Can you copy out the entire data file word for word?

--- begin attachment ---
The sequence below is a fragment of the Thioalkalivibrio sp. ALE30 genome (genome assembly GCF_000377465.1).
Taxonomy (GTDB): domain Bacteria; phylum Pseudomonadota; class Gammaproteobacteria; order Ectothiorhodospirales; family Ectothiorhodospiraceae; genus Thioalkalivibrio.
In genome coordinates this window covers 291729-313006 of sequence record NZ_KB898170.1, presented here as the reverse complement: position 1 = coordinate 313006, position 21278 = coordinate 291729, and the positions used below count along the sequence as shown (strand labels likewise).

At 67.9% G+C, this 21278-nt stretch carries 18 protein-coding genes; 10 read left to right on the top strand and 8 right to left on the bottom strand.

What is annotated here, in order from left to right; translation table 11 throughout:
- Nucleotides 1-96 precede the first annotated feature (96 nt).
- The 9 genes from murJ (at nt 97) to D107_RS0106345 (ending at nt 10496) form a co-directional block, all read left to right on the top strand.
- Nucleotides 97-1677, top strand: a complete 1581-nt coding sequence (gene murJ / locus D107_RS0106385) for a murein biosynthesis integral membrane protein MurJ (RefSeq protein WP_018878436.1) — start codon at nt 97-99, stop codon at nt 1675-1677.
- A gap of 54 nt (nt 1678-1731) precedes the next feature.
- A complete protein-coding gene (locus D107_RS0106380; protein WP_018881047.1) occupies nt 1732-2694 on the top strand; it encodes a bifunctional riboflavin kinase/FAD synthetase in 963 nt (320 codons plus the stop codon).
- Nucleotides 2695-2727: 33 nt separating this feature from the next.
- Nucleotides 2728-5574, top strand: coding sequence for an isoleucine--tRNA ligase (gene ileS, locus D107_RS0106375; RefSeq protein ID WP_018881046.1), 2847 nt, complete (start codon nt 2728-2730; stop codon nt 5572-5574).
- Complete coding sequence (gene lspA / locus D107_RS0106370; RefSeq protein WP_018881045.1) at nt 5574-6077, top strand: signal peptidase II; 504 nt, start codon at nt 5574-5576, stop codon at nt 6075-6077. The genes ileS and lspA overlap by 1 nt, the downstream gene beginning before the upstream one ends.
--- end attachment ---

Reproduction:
The sequence below is a fragment of the Thioalkalivibrio sp. ALE30 genome (genome assembly GCF_000377465.1).
Taxonomy (GTDB): domain Bacteria; phylum Pseudomonadota; class Gammaproteobacteria; order Ectothiorhodospirales; family Ectothiorhodospiraceae; genus Thioalkalivibrio.
In genome coordinates this window covers 291729-313006 of sequence record NZ_KB898170.1, presented here as the reverse complement: position 1 = coordinate 313006, position 21278 = coordinate 291729, and the positions used below count along the sequence as shown (strand labels likewise).

At 67.9% G+C, this 21278-nt stretch carries 18 protein-coding genes; 10 read left to right on the top strand and 8 right to left on the bottom strand.

What is annotated here, in order from left to right; translation table 11 throughout:
- Nucleotides 1-96 precede the first annotated feature (96 nt).
- The 9 genes from murJ (at nt 97) to D107_RS0106345 (ending at nt 10496) form a co-directional block, all read left to right on the top strand.
- Nucleotides 97-1677, top strand: a complete 1581-nt coding sequence (gene murJ / locus D107_RS0106385) for a murein biosynthesis integral membrane protein MurJ (RefSeq protein WP_018878436.1) — start codon at nt 97-99, stop codon at nt 1675-1677.
- A gap of 54 nt (nt 1678-1731) precedes the next feature.
- A complete protein-coding gene (locus D107_RS0106380; protein WP_018881047.1) occupies nt 1732-2694 on the top strand; it encodes a bifunctional riboflavin kinase/FAD synthetase in 963 nt (320 codons plus the stop codon).
- Nucleotides 2695-2727: 33 nt separating this feature from the next.
- Nucleotides 2728-5574, top strand: coding sequence for an isoleucine--tRNA ligase (gene ileS, locus D107_RS0106375; RefSeq protein ID WP_018881046.1), 2847 nt, complete (start codon nt 2728-2730; stop codon nt 5572-5574).
- Complete coding sequence (gene lspA / locus D107_RS0106370; RefSeq protein WP_018881045.1) at nt 5574-6077, top strand: signal peptidase II; 504 nt, start codon at nt 5574-5576, stop codon at nt 6075-6077. The genes ileS and lspA overlap by 1 nt, the downstream gene beginning before the upstream one ends.